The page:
Thursday, August 19, 2010

Other Creek Creatures

The creek, formerly a long single body, has now been fragmented into individual pools. This happens every year and it always makes me think of Darwin and his divergent finches. When water flow was high, the aquatic animals could move from pool to pool by swimming upstream or drifting downstream with the current. Now the organisms are trapped in their individual pools and their lives will interact only with others of like fate. Given many thousands of years, organisms from each pool could differentiate into a multitude of species. Of course, most of the pools will be dry in two months, so the possibility of new species is just an idle thought.

The larger pools contain abundant life. This small salamander larva still has plenty of area in which to hunt and hide. In order to survive, it must lose those gills and become an air breather before the pool disappears.

Crayfish stalk the pools looking for prey. As the pool shrinks, the prey becomes more concentrated and easier for the crayfish to capture. Shrinking pools also make it more difficult for the crayfish to escape from predators such as raccoons and herons that follow the creek and examine each pool for tasty morsels. When the water disappears, crayfish have the options of burrowing into the creek bed to await the rains or taking off overland in search of better living conditions.

When Water Striders find conditions not conducive to survival, they take shelter in protected areas near the creek. I found several wedged beneath flat stones in the creek bed, waiting for conditions to improve.

These pools are still receiving fresh water. There is a small flow moving down the creek channel, but it’s traveling through the gravel of the creek bed and is not noticeable except in the pools. Tiny pools such as this could persist for weeks if ground water levels stay high.

There are a lot of small insects trapped in the tiny pools. Dominant in this pool are young Water Striders, Riffle Bugs, Mayfly larvae and some type of fly larvae. If the pool had been large enough to support fish, most of these guys would have been gone.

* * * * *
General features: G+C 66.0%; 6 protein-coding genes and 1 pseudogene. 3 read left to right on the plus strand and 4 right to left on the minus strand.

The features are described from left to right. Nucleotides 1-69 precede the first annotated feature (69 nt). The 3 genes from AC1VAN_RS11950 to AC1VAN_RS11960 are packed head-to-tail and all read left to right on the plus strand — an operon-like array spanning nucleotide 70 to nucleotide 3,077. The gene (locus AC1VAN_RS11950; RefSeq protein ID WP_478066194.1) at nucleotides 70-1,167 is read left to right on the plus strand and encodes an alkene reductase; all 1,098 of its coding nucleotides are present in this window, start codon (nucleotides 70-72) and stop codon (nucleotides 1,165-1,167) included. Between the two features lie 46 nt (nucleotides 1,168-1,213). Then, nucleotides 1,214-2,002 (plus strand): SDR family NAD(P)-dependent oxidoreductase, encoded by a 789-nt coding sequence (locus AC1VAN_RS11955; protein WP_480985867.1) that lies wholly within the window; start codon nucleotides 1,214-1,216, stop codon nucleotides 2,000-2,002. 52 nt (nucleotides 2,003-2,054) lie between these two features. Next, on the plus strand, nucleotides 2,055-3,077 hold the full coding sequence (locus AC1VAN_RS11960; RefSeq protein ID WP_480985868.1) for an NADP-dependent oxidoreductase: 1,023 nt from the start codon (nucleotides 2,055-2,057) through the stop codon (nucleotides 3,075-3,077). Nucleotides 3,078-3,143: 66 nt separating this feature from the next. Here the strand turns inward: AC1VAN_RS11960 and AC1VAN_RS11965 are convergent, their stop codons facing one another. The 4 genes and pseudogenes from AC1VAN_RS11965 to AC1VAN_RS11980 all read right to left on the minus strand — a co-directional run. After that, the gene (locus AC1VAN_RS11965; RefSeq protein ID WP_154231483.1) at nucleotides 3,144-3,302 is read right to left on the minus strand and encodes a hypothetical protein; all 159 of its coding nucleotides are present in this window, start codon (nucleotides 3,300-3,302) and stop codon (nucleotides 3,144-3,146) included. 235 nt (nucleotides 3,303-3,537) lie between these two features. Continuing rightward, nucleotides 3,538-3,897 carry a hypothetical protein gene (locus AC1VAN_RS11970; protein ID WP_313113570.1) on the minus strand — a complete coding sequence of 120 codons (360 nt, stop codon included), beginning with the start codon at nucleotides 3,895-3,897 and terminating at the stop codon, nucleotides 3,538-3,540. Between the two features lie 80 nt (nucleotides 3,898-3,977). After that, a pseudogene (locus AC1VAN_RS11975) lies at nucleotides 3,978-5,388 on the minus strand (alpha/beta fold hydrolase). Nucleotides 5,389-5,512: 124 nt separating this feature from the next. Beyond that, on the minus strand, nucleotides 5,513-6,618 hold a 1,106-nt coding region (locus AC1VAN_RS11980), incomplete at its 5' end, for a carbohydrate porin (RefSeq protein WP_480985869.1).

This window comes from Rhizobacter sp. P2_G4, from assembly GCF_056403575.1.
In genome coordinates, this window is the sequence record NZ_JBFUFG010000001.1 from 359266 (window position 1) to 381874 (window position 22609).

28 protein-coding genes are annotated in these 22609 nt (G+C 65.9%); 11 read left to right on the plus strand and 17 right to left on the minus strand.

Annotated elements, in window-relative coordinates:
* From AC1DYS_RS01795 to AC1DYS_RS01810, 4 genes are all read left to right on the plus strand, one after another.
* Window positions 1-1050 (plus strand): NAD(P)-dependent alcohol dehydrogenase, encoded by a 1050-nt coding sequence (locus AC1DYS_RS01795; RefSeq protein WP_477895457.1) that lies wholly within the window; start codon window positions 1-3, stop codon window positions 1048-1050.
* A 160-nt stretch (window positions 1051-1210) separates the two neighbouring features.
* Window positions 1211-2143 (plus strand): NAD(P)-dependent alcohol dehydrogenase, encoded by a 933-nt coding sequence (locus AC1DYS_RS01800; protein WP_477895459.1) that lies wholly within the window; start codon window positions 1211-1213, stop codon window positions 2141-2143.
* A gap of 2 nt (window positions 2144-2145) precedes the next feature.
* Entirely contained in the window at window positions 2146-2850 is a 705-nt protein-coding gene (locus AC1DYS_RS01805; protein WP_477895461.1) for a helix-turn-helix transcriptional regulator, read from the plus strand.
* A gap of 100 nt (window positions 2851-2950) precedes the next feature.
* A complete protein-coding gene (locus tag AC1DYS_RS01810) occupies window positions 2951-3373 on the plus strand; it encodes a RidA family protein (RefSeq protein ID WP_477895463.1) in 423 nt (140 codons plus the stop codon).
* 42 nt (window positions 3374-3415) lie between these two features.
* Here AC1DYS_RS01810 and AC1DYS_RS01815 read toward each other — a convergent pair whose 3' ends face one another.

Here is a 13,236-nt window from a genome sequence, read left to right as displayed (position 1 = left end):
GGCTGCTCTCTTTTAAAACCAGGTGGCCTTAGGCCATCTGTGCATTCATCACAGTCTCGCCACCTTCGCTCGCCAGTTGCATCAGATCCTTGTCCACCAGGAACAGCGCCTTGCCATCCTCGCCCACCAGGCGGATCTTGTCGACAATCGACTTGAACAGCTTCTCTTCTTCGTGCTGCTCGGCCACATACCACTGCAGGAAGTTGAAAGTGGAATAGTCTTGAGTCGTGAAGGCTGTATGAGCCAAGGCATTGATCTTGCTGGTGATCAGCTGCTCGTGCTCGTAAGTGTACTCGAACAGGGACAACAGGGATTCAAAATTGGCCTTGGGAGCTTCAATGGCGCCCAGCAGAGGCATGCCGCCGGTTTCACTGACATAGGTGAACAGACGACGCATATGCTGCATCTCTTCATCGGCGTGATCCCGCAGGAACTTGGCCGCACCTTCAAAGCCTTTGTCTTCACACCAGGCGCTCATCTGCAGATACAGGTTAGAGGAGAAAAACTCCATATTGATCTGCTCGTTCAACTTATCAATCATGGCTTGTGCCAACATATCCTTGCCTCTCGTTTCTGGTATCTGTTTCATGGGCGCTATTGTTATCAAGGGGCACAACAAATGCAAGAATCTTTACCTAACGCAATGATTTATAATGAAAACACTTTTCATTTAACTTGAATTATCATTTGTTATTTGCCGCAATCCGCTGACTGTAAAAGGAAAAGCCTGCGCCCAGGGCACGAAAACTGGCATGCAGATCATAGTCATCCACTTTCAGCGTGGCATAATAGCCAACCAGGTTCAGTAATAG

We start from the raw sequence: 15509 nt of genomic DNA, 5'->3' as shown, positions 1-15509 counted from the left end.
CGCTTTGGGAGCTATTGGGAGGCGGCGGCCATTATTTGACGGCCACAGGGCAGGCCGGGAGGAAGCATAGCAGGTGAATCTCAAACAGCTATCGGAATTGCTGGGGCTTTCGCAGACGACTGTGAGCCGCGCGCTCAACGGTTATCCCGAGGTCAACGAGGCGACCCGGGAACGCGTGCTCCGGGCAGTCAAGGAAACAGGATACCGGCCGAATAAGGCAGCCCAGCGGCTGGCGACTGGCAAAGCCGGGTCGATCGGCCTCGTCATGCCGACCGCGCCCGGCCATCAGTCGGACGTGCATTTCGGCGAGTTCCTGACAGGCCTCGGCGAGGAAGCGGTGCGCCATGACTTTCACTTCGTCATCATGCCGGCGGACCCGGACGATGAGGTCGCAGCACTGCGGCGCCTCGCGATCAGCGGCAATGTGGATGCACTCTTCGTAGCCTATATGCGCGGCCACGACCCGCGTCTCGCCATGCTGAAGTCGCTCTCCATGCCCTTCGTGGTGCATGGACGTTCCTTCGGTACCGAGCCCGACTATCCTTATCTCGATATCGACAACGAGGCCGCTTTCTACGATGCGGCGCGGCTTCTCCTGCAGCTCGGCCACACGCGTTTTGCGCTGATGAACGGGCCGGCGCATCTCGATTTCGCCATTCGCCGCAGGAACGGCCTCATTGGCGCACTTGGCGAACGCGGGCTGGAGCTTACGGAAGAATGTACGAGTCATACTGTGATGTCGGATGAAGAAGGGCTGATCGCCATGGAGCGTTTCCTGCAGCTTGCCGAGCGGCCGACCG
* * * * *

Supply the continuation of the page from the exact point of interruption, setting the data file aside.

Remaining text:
If any of the insects do make it to flying adults, they’ll have to dodge this conveniently placed spider web. When emerging, many insects tend to come straight up from the water. Aquatic insect courtship activities often take place above the water in which the eggs are to be laid. For these reasons, some species of spiders habitually locate their webs above the water.


  1. Smart spiders! I have just learned a little about crayfish here in Maine and how some non-native species are invasive. Their numbers are growing and it is becoming a real problem! I had no idea. My sister is working with the data for her master's thesis. ~karen

  2. Very cool! Poking around in the stream looking for critters was one of the best parts of my job in Ohio (thought our stream was never reduced to individual, fish-less pools, at least while I was there). The insect larvae loving the lack of fish reminds me of talking about vernal ponds with students. "So, do you guys think there are fish in this pond?" "Sure!" "Well, remember there aren't any streams connected to the pond, so how would fish get here?" "Um... birds brought them!" Riiiiight.

  3. Karen - That sound's like some interesting research for a thesis. Certainly more exciting than the water management policy research I did in school.

    Hi, Rebecca - I hear the stories all the time. It's a wonder water birds can get off the ground with their feathers full of fish and fish eggs.

    I've been following your progress toward Georgia. You've certainly taken the scenic route to get there. It shouldn't be long now before you start the new job.

  4. Ha ha - I've been visiting family in Arizona in the interval between jobs (and it's from here that we took our rather ambitious road trip). Georgia next week.